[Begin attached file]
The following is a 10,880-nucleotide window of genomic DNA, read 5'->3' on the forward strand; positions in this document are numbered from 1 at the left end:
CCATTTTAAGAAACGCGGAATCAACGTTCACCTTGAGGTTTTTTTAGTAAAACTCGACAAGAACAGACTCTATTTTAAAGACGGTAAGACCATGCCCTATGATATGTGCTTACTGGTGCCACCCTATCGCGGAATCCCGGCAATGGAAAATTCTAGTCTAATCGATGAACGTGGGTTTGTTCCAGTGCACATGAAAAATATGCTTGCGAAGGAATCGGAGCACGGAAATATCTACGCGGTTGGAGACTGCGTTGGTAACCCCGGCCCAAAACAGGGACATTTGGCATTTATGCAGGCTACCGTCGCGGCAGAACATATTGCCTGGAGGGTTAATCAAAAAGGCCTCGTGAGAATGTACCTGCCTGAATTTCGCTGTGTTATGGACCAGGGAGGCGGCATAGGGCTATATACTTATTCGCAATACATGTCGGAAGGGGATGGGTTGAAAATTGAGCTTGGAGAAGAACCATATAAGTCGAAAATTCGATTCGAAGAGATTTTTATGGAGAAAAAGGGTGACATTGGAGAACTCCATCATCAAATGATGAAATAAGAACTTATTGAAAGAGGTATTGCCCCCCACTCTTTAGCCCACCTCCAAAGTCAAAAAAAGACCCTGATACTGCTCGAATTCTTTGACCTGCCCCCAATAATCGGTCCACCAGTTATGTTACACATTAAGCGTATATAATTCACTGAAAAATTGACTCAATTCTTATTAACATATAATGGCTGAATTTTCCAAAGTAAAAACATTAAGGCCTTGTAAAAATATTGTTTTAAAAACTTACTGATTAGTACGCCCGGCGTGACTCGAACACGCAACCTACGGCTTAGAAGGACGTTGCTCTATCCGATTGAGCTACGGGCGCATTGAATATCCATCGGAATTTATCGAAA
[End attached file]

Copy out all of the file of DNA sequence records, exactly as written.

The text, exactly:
The following is a 10,880-nucleotide window of genomic DNA, read 5'->3' on the forward strand; positions in this document are numbered from 1 at the left end:
CCATTTTAAGAAACGCGGAATCAACGTTCACCTTGAGGTTTTTTTAGTAAAACTCGACAAGAACAGACTCTATTTTAAAGACGGTAAGACCATGCCCTATGATATGTGCTTACTGGTGCCACCCTATCGCGGAATCCCGGCAATGGAAAATTCTAGTCTAATCGATGAACGTGGGTTTGTTCCAGTGCACATGAAAAATATGCTTGCGAAGGAATCGGAGCACGGAAATATCTACGCGGTTGGAGACTGCGTTGGTAACCCCGGCCCAAAACAGGGACATTTGGCATTTATGCAGGCTACCGTCGCGGCAGAACATATTGCCTGGAGGGTTAATCAAAAAGGCCTCGTGAGAATGTACCTGCCTGAATTTCGCTGTGTTATGGACCAGGGAGGCGGCATAGGGCTATATACTTATTCGCAATACATGTCGGAAGGGGATGGGTTGAAAATTGAGCTTGGAGAAGAACCATATAAGTCGAAAATTCGATTCGAAGAGATTTTTATGGAGAAAAAGGGTGACATTGGAGAACTCCATCATCAAATGATGAAATAAGAACTTATTGAAAGAGGTATTGCCCCCCACTCTTTAGCCCACCTCCAAAGTCAAAAAAAGACCCTGATACTGCTCGAATTCTTTGACCTGCCCCCAATAATCGGTCCACCAGTTATGTTACACATTAAGCGTATATAATTCACTGAAAAATTGACTCAATTCTTATTAACATATAATGGCTGAATTTTCCAAAGTAAAAACATTAAGGCCTTGTAAAAATATTGTTTTAAAAACTTACTGATTAGTACGCCCGGCGTGACTCGAACACGCAACCTACGGCTTAGAAGGACGTTGCTCTATCCGATTGAGCTACGGGCGCATTGAATATCCATCGGAATTTATCGAAA